Student Question

What is the teacher's attitude towards the Kelvey girls in "The Doll's House"?

Quick answer:

The teacher's attitude towards the Kelvey girls in "The Doll's House" is cruel and condescending. She openly mocks them, particularly Lil Kelvey, by pretending to appreciate her gestures and then sarcastically signaling to the other children. Her actions reveal a lack of compassion and a tendency to bully the Kelveys because they are poor and unkempt, mirroring the disdain shown by the other students.

Expert Answers

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In the story "The Doll's House," by Katherine Mansfield, the reactions of the school teacher toward the Kelvey sisters essentially describe someone who has very little compassion toward those who need it the most. This a sad realization, especially when the reactions are coming from someone whose profession is to nurture and educate children. 

Her reaction toward the girls is very cruel, to say the least. The main issue is that hers were not just spontaneous reactions of which she had no control. Instead, her actions against the Kelvey girls, particularly the youngest Kelvey,  are pre-meditated and done with the purpose of gaining the support of the other kids.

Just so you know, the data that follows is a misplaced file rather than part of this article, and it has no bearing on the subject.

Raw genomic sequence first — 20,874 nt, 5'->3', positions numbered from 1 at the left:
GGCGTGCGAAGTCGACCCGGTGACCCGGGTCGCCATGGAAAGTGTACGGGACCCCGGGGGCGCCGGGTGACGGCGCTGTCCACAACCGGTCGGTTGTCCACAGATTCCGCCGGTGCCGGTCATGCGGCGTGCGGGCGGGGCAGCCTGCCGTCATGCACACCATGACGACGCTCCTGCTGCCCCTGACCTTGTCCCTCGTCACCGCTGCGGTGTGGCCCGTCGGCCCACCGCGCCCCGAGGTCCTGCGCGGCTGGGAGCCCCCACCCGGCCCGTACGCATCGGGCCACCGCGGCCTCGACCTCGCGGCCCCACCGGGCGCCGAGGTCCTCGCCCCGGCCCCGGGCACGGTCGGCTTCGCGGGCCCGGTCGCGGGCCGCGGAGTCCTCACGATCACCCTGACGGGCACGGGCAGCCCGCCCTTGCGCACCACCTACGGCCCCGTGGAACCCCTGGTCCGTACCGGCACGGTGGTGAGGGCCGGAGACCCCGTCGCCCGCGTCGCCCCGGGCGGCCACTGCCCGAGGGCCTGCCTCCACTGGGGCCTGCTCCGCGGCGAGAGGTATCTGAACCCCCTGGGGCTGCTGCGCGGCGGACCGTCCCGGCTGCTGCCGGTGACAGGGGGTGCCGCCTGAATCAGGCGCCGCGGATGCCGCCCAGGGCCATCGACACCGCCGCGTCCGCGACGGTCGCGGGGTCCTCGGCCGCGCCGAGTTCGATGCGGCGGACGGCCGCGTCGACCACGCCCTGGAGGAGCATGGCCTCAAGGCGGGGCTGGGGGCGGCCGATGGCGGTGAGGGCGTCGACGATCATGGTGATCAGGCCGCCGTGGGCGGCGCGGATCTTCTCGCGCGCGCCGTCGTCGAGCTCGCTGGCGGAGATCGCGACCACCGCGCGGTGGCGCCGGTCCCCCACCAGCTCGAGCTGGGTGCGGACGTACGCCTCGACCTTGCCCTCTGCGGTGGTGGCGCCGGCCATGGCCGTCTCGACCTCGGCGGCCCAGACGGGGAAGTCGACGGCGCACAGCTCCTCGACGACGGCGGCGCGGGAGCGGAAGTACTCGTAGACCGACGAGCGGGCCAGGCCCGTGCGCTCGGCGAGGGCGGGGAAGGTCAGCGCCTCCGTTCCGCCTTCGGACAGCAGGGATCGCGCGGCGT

...the teacher had a special voice for them [the Kelvey sisters], and a special smile for the other children when Lil Kelvey came up to her desk with a bunch of dreadfully common-looking flowers.

This means that the teacher had a habit of openly mocking Lil Kelvey by changing her voice in a way that showed that she (the teacher) merely pretended to be moved by the gesture of the little girl of bringing flowers to her teacher.

To be more descriptive, the teacher essentially changed faces. She would show a fake expression of gratitude toward little Kelvey for the flowers, and then she would sarcastically look at the rest of the kids to make them aware of what she is doing. This is no different than what a comedian does when he has to pretend to like something in a funny skit, and then looks at the audience with a mocking expression to let them in on the joke, so that it would provoke humor.

The problem is that she was doing this to make one of her own students, one of the poorest and most needy students, look bad in front of the other kids. In other words, the teacher acted like yet another bully, even though she is the adult in the room. 

The attitude of the teacher towards the Kelvey girls is indicative that she, too, harbors feelings of dislike and rejection toward the Kelvey sisters because they are poor, unkempt, and uncared for. 

Judging by the actions of the teacher, she is quite condescending with the girls. She looks down on them in a way that mirrors the looks and actions of the other girls at school. She is haughty, supercilious and she even humiliates the girls by treating them in an entirely different way that she treated the others. 

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